Asian stocks were mostly higher on Friday after U.K. lawmakers overwhelmingly backed a government motion on Thursday to ask for a three-month delay for Britain’s departure from the European Union, helping ease worries over a disorderly Brexit.
The upside, however, remained limited amid a fresh flare up in U.S.-China trade concerns after U.S. President Donald Trump said he was in no rush to complete a trade pact with China.
China’s Shanghai Composite index was climbing 1.3 percent on hopes of more policy support for the slowing economy. Hong Kong’s Hang Seng index was up 1.2 percent.
Japan’s Nikkei index was up over 1 percent after the Bank of Japan kept its monetary policy steady, as widely expected, and offered a relatively weak assessment of the Japanese economy.
The yen dipped, helping lift exporters. Chipmakers also surged after Broadcom Inc posted better-than-expected first-quarter profit and revenue.
South Korea’s Kospi average was rallying 1.1 percent while benchmark indexes in Australia and New Zealand were marginally higher.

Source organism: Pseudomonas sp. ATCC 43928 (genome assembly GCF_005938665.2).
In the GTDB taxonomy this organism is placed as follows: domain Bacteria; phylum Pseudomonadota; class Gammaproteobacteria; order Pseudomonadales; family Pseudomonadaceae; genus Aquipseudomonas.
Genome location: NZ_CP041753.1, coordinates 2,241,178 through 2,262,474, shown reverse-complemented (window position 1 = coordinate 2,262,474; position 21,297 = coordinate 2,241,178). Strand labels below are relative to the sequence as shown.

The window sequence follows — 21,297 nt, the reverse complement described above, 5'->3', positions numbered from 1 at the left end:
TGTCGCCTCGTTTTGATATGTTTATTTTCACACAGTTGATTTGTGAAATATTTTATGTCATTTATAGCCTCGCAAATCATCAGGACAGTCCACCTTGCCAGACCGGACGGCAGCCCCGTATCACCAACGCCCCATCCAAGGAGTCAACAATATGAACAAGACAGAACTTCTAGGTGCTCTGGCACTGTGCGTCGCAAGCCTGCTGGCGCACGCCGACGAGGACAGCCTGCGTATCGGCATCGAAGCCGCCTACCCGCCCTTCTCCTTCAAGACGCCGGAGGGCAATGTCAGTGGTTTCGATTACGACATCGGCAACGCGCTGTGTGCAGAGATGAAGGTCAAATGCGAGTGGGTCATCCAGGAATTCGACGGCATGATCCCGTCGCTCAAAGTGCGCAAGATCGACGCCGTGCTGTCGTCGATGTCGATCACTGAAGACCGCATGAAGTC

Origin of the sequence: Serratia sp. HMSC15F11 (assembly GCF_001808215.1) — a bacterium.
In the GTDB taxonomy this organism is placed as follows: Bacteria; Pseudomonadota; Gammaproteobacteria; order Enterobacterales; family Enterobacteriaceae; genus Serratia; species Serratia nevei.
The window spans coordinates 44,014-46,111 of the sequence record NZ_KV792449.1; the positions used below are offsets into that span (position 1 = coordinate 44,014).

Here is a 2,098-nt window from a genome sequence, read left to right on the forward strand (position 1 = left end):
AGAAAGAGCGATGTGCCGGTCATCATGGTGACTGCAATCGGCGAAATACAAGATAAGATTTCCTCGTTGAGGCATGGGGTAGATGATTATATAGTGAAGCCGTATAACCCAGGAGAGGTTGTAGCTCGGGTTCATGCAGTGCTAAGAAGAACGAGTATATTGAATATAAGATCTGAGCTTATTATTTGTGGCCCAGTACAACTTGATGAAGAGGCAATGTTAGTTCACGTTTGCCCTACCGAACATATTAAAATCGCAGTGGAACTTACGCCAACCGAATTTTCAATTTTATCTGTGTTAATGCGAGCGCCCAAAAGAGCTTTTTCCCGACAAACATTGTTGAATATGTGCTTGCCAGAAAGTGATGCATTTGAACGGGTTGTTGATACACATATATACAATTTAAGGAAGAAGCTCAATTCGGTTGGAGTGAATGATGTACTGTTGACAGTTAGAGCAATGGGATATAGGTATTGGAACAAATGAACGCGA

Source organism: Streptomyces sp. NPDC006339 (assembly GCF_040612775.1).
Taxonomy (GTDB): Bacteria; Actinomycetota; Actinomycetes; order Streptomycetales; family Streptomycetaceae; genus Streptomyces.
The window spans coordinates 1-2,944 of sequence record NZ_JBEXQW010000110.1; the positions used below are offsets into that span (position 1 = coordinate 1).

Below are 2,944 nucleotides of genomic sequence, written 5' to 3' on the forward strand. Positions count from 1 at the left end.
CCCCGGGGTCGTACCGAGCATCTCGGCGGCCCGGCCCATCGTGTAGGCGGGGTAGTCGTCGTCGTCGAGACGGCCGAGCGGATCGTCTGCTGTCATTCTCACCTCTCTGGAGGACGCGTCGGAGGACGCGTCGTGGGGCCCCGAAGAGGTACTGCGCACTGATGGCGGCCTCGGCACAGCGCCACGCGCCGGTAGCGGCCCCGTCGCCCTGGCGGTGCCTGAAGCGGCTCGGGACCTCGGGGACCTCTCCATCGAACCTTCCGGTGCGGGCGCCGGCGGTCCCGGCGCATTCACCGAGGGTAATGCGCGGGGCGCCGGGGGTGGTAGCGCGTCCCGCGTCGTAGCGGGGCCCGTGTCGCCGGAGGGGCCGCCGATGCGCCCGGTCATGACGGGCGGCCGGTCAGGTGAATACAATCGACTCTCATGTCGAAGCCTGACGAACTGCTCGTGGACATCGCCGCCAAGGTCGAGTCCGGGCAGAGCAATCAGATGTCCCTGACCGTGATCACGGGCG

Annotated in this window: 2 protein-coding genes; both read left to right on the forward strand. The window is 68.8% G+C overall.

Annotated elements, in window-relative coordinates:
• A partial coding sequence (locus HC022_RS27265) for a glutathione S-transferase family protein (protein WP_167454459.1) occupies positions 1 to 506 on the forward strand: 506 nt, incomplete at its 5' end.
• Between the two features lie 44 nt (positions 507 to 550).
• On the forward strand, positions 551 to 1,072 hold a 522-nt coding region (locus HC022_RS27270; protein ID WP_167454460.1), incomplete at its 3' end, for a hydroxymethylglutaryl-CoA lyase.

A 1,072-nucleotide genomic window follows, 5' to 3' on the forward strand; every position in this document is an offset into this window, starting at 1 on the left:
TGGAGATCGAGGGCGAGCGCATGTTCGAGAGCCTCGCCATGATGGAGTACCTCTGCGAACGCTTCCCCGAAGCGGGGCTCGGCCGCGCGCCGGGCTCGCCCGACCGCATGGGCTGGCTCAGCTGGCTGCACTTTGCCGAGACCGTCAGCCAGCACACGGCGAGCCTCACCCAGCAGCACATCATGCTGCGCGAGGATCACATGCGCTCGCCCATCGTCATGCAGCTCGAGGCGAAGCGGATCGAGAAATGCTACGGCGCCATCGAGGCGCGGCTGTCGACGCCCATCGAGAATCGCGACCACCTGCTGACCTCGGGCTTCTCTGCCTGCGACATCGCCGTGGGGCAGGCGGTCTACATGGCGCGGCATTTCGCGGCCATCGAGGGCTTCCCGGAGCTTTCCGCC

Overnight, U.S. stocks ended mixed amid reports that a meeting between President Donald Trump and Chinese President Xi Jinping has been pushed back until at least April.
The report from Bloomberg came after Trump told reporters on Wednesday that he is in “no rush” to complete a trade deal with China.
The Dow inched up marginally, while the tech-heavy Nasdaq Composite slid 0.2 percent and the S&P 500 slipped 0.1 percent.
European markets rose on Thursday as investors tracked developments on the Brexit front.
The pan European Stoxx 600 added 0.8 percent. The German DAX edged up 0.1 percent, while France’s CAC 40 index advanced 0.8 percent and the U.K.’s FTSE 100 gained 0.4 percent.
The dollar held overnight gains while oil fell slightly to hover near a four-month high reached on Thursday.